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When my wife, Margaret, and I were young, we had a desire to develop some kind of financial security for our future. There was only one problem. With the income I was making at the time, it just wasn't going to happen.

When I had an opportunity to invest in a nursing home partnership, however, I couldn't just turn it down. We didn't have enough money for the investment and my salary wasn't big enough to get a loan from a bank. So, I decided to ask a friend for help.

My friend loaned me the money I needed, and, in return, I helped him get into the partnership too.

As that investment started paying off, Margaret and I never took a penny. We gave some of the money away, but we funneled most of it right back to my friend until the loan was paid off completely.

Later, when we began to have other opportunities in nursing homes, Margaret and I realized that we never would have gotten to that point if my friend—and others like him—hadn't given us a little extra help along the way.

Someone once said, "If you see a turtle on top of a fencepost, you know he had help getting there." I've never been inclined to compare myself to a turtle, but in this case, the comparison is accurate.

Like that turtle, I didn't get where I am today on my own. I'm not that good. I'm not that fast. I'm not that smart. I'm not that gifted.

That's the way it is with most—if not all—truly successful people: They didn't get there on their own.

You Didn't Do It On Your Own…
Think about your own situation. Are you where you are today entirely of your own accord? I doubt it. You may be incredibly gifted, intelligent, and industrious, but I suspect that you, too, can think of at least a few people who gave you a leg up when you needed it the most.

There are two kinds of help that help me. The first one is opportunity. It's great to be on the receiving end of such help, but it's even more wonderful to be in a position to open a door for someone else. As the saying goes, "An opportunity is never lost; it's just passed on to someone else."

The second kind of help that helps me is advice from the right people. If you accept advice from everyone or take it from no one, you're headed for disaster. But when you get good counsel from the right people, you set the stage for success. So who are the right people? They are:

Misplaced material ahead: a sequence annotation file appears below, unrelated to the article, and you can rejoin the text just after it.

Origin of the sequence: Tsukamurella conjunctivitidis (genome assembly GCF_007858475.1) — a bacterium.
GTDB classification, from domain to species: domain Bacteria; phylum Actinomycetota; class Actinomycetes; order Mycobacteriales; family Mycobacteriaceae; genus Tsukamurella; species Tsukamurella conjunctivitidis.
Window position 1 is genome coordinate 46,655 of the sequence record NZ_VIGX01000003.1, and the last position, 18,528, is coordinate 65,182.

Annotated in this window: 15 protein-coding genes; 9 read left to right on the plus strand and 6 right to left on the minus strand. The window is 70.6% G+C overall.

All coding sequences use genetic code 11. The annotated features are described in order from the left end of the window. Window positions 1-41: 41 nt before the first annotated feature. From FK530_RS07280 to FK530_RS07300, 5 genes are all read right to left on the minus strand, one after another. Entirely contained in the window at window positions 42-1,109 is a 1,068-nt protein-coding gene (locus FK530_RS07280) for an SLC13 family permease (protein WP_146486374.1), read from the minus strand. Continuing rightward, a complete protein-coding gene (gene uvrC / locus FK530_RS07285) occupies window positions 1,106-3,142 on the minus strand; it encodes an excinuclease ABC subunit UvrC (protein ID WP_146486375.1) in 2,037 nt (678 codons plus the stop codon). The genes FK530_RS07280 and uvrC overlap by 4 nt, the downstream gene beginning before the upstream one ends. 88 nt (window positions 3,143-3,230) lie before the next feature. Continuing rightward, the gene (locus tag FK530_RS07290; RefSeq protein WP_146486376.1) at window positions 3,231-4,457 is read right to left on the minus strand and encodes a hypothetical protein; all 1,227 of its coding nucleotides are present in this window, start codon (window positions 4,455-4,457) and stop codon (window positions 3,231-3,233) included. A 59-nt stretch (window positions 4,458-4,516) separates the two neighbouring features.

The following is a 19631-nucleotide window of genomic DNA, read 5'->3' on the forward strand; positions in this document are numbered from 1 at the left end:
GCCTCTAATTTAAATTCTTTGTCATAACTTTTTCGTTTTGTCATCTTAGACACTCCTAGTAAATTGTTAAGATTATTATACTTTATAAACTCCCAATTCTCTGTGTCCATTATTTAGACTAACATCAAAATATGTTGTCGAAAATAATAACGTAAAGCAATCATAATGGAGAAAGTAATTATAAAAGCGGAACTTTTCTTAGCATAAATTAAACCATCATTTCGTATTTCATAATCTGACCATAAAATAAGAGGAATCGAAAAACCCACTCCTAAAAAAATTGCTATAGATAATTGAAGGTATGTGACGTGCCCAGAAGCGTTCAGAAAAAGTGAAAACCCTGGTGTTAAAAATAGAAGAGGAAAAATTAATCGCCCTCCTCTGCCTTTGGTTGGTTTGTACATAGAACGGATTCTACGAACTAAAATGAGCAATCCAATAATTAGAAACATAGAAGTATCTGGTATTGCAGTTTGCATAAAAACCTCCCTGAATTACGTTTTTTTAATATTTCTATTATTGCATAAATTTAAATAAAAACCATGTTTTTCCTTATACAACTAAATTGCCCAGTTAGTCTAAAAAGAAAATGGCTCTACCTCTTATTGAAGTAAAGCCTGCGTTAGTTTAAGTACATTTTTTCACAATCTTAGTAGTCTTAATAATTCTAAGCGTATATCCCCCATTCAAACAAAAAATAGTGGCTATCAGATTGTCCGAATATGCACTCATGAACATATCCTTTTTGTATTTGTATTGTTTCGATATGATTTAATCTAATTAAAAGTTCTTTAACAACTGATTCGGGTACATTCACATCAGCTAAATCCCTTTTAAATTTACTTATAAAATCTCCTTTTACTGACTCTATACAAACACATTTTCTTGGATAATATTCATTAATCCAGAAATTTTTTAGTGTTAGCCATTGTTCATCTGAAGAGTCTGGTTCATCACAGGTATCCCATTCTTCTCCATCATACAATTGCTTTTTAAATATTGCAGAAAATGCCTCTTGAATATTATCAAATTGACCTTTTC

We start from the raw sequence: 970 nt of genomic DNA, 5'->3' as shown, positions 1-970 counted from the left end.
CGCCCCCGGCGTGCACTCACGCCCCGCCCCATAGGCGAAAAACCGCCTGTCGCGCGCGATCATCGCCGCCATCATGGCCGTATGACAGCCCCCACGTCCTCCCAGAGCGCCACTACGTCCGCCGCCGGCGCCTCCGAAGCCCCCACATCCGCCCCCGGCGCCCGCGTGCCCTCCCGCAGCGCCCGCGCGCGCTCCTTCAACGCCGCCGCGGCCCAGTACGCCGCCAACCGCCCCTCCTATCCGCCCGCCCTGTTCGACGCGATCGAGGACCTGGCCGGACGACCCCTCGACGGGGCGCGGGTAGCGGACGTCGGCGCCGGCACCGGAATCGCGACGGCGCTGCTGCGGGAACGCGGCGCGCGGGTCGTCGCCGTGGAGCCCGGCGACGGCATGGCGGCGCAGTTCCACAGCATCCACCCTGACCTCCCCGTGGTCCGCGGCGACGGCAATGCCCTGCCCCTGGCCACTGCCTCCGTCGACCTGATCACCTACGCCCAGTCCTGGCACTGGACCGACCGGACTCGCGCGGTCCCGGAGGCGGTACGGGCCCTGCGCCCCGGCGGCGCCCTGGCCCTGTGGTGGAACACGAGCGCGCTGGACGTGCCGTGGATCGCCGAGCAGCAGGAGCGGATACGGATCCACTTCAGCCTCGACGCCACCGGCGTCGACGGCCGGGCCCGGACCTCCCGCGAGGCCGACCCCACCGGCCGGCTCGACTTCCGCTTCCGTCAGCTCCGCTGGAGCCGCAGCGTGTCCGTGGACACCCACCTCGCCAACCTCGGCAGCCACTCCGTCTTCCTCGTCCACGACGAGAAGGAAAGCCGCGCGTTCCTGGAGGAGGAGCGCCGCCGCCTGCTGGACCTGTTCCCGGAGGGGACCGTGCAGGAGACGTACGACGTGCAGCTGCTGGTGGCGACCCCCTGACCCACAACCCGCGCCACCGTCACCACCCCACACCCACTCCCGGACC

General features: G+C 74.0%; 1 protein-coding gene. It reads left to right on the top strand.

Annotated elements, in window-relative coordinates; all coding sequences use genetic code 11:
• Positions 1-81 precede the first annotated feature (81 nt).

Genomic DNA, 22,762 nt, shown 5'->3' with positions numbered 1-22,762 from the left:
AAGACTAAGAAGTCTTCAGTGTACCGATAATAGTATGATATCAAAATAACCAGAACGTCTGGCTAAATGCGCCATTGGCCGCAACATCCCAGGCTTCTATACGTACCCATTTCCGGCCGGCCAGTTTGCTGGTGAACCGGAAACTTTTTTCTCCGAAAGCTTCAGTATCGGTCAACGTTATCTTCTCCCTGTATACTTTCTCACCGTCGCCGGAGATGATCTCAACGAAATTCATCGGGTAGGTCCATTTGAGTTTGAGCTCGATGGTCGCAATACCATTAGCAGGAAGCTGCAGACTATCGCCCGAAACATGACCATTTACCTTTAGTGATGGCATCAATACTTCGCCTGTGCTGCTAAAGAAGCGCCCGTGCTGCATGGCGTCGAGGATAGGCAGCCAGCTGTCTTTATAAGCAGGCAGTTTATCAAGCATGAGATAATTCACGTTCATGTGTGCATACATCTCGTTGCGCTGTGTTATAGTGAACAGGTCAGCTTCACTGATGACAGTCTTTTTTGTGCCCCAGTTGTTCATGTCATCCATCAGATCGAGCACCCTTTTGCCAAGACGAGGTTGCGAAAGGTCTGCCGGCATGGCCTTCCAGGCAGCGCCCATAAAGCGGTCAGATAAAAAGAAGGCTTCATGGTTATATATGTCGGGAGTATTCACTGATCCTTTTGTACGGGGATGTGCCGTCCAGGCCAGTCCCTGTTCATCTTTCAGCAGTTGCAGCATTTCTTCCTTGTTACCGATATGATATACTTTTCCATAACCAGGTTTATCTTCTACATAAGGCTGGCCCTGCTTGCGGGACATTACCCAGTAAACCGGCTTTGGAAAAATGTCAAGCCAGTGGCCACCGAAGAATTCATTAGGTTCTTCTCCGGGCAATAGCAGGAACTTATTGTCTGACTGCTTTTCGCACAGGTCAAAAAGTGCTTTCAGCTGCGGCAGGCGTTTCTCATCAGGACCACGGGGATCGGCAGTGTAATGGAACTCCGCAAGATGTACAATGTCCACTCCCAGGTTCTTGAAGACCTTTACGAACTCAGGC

• People who have success and experience in the area where you need help.
  • People who have unconditional love for you.
  • People who have good thinking skills.
  • People who have nothing to gain by your choice.
  • People who are not emotionally involved in your situation.
Publilius Syrus was exactly right when he said, "Many receive advice, but only the wise profit from it." When you get advice from the right people, listen to it and heed it. That's how you grow—personally and professionally.

The longer I live, the more grateful I am for people who have assisted me with opportunities and advice. I can express my gratitude to them in words, but another way I can do it is by helping other people the way I have been helped.

As a leader, you're in a great position to do that too. When you have been blessed by someone else, don't be a reservoir. Be a river. Pass it on. Add value to someone else.

Take it from a turtle on a fencepost. Lend a helping hand when you can. Few things in life are more rewarding.

This article is used by permission from Dr. John C. Maxwell's
free monthly e-newsletter: Leadership Wired
available at

Author Biography

John C. Maxwell
Web site: Injoy Group
John Maxwell grew up in the 1950s in the small Midwestern city of Circleville, Ohio. John's earliest childhood memory is of knowing that he would someday be a pastor. He professed faith in Christ at the age of three, and reaffirmed that commitment when he was 13. At age 17, John began preparing for the ministry. He attended Circleville Bible College, earning his bachelor's degree in 1969. In June of that same year, he married his sweetheart, Margaret, and moved to tiny Hillham, Indiana, where he began his first pastorate.

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